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Inverness Tartan History

The history of the Inverness Scottish tartan has close links with royalty, and is a favourite of the Duke of York.

Whilst other tartans referring to areas tend to be an accolade to the place, the Inverness tartan is actually a tartan with reference to a family name, and more specifically, royalty.

The Inverness hunting tartan is sometimes also known as the Duke of York tartan, as the Scottish peerage given to the Duke of York is the Earl of Inverness. It’s thought that the Inverness tartan originated some while after the battle of Culloden in 1746, because after this time tartan was outlawed by the UK government for many years.

Despite that fact, the Inverness and Inverness hunting tartans are those associated with royalty, and in particular the second son of the Monarch. It’s thought that the tartan was first worn by King George V, while he still held the titles of Duke of York and Earl of Inverness. However the history and date of the tartan are unknown.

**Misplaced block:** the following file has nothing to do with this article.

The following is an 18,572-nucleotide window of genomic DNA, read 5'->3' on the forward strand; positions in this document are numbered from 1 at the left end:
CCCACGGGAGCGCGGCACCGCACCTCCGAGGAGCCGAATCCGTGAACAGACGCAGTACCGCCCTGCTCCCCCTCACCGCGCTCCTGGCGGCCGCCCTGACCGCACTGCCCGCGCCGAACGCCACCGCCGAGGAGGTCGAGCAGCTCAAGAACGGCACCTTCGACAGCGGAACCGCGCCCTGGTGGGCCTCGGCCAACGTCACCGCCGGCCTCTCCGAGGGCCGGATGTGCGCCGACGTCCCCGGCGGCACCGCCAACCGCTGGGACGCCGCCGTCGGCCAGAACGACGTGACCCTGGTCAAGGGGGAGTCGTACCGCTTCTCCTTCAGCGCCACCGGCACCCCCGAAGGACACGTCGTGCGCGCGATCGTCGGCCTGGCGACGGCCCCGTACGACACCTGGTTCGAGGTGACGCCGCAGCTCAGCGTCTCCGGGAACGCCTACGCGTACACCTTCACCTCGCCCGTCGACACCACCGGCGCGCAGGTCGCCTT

The preferred version of King George VI was the Inverness Hunting tartan, which varies in colour to the regular Inverness tartan. The original version has a predominantly red background, decorated with black and white. The simple pattern sees thick black lines form both horizontally and vertically, with two lines close together followed by a wider gap. This forms a pattern of large squares set in by smaller rectangles and squares. Within the thicker black lines run faint white lines, defining each criss-cross point.

The hunting version, by contrast, has a predominantly royal blue background with thick red lines forming the same pattern on the cloth. Again fine white lines strike through the middle of the red ones. However the ted lines are also outlined by faint yellow lines, adding an extra splash of colour to this version.

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